I recently had this same conversation with my friend, Jeremy. He was in the middle of an interview process and we met up over a drink to walk through his situation. I asked him the same question that Dane asked me. He said he did the math. As a teacher in a very demanding charter school, his salary was higher than average at near $53,000. He figured that he worked 10 months out of the year and if he took that rate and came up with a yearly salary to make it worth it, his ideal minimum number was $64,000. What he really hoped for was a salary of $70,000. The sales job he was applying for had a base salary of $42,000 and if he performed at quota, his yearly salary would be $65,000. And the job came with uncapped commissions which meant that if he worked smarter and harder, he could make even more money. Teachers are always trying to work smarter and harder. 

The day after my conversation with Jeremy I had another meeting with a current teacher. When I asked him this question he simple exhaled a breath of frustration and just said “more”. I encourage anyone looking to pivot careers to really examine how much they need, how much they want, and cross reference that number to the career options. No one wants to hire a desperate burnt out teacher. Know your number and make it happen. 

The idea that the only way to give back to the world is to also be poorly paid is false. Most teachers I meet with have a martyrdom complex that still personally comes knocking for me. These types of deep, emotional feelings often keep us locked in place. We often convince ourselves that our low pay makes sense. We get summers off. We get nice holiday breaks. Sometimes our work hours are shortened. But we know, the summers are shorter than the parents realize. Our holiday breaks are wonderful but if you can’t afford to travel then a staycation it is. The time perks are not a perk. It’s borderline mandatory to get that time away from the classroom to refresh yourself. Bottomline is, and this is obvious, but teachers are severely underpaid, under-appreciated, and misunderstood. However, this is about how you can transition into your future. Part of that is accepting how things will be different and shifting expectations to match a future reality.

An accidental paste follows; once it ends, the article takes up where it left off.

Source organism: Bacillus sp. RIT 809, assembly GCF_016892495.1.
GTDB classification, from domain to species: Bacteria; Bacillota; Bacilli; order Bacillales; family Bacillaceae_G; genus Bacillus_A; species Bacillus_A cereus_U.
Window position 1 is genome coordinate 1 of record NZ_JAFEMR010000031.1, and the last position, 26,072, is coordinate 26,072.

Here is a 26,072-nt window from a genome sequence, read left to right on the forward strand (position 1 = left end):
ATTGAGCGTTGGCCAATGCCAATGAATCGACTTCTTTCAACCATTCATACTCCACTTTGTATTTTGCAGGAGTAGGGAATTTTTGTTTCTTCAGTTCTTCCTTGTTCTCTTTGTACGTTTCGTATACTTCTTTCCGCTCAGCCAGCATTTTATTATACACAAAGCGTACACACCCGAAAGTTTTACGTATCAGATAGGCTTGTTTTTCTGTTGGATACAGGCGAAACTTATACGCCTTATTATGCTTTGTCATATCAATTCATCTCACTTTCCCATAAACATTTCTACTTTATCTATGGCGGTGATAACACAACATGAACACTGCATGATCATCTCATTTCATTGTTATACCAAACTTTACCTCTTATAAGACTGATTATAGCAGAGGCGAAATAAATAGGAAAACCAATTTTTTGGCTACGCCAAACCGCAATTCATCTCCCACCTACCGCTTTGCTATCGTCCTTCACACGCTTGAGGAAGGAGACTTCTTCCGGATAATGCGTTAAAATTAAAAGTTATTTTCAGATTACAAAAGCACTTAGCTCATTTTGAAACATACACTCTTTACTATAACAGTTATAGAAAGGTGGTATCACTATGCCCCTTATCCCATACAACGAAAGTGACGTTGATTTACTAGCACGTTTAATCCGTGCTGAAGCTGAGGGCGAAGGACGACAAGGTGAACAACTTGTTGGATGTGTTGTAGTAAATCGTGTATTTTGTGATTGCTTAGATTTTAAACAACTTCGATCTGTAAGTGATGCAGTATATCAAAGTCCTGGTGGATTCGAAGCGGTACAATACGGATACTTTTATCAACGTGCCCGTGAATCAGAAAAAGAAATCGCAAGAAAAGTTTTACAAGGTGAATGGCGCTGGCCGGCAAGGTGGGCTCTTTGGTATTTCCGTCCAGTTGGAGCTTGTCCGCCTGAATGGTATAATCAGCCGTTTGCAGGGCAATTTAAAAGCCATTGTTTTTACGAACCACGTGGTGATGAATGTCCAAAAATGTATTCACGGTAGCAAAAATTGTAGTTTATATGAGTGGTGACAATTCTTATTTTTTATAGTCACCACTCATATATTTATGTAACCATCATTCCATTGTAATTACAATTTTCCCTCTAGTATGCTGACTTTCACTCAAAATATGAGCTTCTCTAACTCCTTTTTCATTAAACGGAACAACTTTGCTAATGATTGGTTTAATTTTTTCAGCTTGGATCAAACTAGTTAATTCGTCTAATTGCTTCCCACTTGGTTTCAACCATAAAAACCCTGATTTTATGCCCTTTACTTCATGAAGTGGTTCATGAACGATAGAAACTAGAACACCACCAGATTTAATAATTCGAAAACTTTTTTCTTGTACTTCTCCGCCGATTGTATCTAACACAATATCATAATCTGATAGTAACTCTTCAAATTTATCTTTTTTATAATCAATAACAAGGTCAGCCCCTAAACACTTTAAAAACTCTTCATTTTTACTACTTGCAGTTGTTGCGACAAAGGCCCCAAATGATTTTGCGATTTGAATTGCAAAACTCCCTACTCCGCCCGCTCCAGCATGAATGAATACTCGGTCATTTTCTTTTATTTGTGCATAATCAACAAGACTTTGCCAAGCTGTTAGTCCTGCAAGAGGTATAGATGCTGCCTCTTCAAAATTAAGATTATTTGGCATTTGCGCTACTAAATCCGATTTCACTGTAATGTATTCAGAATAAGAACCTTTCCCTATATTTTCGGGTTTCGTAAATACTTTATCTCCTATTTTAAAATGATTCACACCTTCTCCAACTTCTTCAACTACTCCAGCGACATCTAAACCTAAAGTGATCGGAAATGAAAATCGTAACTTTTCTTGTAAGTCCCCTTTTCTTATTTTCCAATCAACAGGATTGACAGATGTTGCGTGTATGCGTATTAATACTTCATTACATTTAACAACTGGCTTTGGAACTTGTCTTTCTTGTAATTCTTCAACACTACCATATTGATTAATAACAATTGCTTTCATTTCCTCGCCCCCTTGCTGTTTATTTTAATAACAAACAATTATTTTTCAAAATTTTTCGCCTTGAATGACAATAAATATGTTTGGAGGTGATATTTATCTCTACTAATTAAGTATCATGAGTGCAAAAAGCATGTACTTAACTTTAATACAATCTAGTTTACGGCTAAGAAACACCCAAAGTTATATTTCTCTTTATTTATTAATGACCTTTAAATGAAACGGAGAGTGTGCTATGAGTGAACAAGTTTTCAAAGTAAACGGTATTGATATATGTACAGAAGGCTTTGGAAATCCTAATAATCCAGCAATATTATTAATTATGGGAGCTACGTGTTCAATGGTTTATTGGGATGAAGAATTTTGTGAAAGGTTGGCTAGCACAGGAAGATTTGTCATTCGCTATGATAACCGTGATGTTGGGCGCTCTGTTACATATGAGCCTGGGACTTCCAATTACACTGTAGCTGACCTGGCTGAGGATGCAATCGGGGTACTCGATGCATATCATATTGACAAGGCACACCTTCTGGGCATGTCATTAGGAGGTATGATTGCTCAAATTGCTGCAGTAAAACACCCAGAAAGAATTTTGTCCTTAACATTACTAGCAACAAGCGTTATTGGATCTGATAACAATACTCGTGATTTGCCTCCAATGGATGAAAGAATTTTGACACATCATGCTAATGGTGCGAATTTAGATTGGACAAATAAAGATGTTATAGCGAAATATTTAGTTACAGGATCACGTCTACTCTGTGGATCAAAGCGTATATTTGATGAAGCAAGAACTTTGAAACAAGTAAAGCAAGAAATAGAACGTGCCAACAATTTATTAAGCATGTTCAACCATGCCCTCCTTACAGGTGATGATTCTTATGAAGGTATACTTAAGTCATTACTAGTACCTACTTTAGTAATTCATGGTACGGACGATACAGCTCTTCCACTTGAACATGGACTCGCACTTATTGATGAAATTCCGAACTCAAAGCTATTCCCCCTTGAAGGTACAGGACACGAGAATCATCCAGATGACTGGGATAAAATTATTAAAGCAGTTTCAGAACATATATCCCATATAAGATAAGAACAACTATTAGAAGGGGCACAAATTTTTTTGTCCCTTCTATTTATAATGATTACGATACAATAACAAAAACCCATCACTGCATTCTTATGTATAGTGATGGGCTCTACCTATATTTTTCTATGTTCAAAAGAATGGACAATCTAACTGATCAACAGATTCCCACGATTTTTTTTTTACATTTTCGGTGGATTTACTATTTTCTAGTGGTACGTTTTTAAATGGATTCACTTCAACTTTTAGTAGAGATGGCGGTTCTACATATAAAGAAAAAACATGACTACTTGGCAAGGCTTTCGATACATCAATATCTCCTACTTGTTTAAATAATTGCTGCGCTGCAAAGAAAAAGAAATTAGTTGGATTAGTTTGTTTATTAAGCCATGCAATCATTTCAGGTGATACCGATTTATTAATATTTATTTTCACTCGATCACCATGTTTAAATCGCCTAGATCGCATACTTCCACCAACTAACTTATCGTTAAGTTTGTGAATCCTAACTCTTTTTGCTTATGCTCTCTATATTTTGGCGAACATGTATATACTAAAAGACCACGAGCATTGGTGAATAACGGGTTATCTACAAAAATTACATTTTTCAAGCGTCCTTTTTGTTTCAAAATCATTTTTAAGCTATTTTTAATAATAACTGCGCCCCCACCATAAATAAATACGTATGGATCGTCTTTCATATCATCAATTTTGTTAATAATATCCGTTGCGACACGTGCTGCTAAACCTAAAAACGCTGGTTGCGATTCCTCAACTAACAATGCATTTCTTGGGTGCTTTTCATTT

So when Dane told me to aim higher, I thought, “$70,000!” He kind of laughed at me again and said, “Shoot for $80K”. $80K. I thought, “Wow! That’s more money than I’ll ever need.” My first job offer was a pre-sales job that required me to book meetings for the sales team. My base salary was negotiated to be equal to my teacher salary and if I hit quota my total yearly salary would be $80,000. I didn’t know if it would be easy to hit quota but once I realized that the harder I worked the more I could get paid, I made sure that every month I was making more than I was as a teacher. At that time, my wife decided to pivot herself and go back to school full time. With the help of small loans and big grants to cover tuition, I was able to float the household needs because of my new job. Two years of this and my wife worked hard to became a college graduate and now has an amazing career of her own. This would not have been possible without our decision to pivot my career change. This is what makes a life trajectory different. People talk about the pay and as a consumerist society we think the pay increase will lead to the newest electronics or an upgrade in vehicle, but what we don’t talk about, and we should, is the amount of pride and accomplishment I felt that I could take 100% ownership of the household finances while my wife took two years to better her own life. Our life trajectory is different because I left the classroom.

I would always try to figure out the best path for my students and give them life advice that provided them with the optimum trajectory. It just so happened that for me to take my own advice, I’d have to metaphorically find a new classroom.